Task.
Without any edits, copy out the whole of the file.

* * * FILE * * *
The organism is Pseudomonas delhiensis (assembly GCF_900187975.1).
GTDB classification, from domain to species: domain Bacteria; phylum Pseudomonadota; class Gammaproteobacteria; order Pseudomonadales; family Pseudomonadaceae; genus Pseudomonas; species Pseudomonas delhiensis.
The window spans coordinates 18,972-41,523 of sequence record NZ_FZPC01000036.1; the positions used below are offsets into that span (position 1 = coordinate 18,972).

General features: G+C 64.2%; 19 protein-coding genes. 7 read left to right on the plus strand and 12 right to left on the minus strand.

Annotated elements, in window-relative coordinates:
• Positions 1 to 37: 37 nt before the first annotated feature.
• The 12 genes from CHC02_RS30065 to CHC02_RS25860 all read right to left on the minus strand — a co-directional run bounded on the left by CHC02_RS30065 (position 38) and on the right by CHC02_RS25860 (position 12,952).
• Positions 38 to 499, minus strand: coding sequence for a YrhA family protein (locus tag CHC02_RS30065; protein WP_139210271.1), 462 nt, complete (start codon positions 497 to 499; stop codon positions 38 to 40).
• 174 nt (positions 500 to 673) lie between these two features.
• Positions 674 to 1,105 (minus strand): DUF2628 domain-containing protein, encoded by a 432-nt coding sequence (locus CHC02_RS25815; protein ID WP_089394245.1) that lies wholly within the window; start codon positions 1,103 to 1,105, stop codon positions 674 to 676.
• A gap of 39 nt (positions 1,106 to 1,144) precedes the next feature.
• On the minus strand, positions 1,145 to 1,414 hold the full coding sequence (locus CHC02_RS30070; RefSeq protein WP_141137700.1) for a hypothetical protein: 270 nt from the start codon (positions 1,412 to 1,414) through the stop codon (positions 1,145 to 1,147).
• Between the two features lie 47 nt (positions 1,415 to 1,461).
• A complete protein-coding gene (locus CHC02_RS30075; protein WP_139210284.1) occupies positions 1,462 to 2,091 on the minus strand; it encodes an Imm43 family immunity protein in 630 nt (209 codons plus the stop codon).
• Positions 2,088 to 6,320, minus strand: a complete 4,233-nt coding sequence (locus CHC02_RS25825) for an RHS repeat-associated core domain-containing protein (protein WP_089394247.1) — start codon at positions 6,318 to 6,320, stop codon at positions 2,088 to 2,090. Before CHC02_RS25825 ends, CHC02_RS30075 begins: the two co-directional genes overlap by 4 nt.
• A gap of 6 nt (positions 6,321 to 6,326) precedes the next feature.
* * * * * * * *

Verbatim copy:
The organism is Pseudomonas delhiensis (assembly GCF_900187975.1).
GTDB classification, from domain to species: domain Bacteria; phylum Pseudomonadota; class Gammaproteobacteria; order Pseudomonadales; family Pseudomonadaceae; genus Pseudomonas; species Pseudomonas delhiensis.
The window spans coordinates 18,972-41,523 of sequence record NZ_FZPC01000036.1; the positions used below are offsets into that span (position 1 = coordinate 18,972).

General features: G+C 64.2%; 19 protein-coding genes. 7 read left to right on the plus strand and 12 right to left on the minus strand.

Annotated elements, in window-relative coordinates:
• Positions 1 to 37: 37 nt before the first annotated feature.
• The 12 genes from CHC02_RS30065 to CHC02_RS25860 all read right to left on the minus strand — a co-directional run bounded on the left by CHC02_RS30065 (position 38) and on the right by CHC02_RS25860 (position 12,952).
• Positions 38 to 499, minus strand: coding sequence for a YrhA family protein (locus tag CHC02_RS30065; protein WP_139210271.1), 462 nt, complete (start codon positions 497 to 499; stop codon positions 38 to 40).
• 174 nt (positions 500 to 673) lie between these two features.
• Positions 674 to 1,105 (minus strand): DUF2628 domain-containing protein, encoded by a 432-nt coding sequence (locus CHC02_RS25815; protein ID WP_089394245.1) that lies wholly within the window; start codon positions 1,103 to 1,105, stop codon positions 674 to 676.
• A gap of 39 nt (positions 1,106 to 1,144) precedes the next feature.
• On the minus strand, positions 1,145 to 1,414 hold the full coding sequence (locus CHC02_RS30070; RefSeq protein WP_141137700.1) for a hypothetical protein: 270 nt from the start codon (positions 1,412 to 1,414) through the stop codon (positions 1,145 to 1,147).
• Between the two features lie 47 nt (positions 1,415 to 1,461).
• A complete protein-coding gene (locus CHC02_RS30075; protein WP_139210284.1) occupies positions 1,462 to 2,091 on the minus strand; it encodes an Imm43 family immunity protein in 630 nt (209 codons plus the stop codon).
• Positions 2,088 to 6,320, minus strand: a complete 4,233-nt coding sequence (locus CHC02_RS25825) for an RHS repeat-associated core domain-containing protein (protein WP_089394247.1) — start codon at positions 6,318 to 6,320, stop codon at positions 2,088 to 2,090. Before CHC02_RS25825 ends, CHC02_RS30075 begins: the two co-directional genes overlap by 4 nt.
• A gap of 6 nt (positions 6,321 to 6,326) precedes the next feature.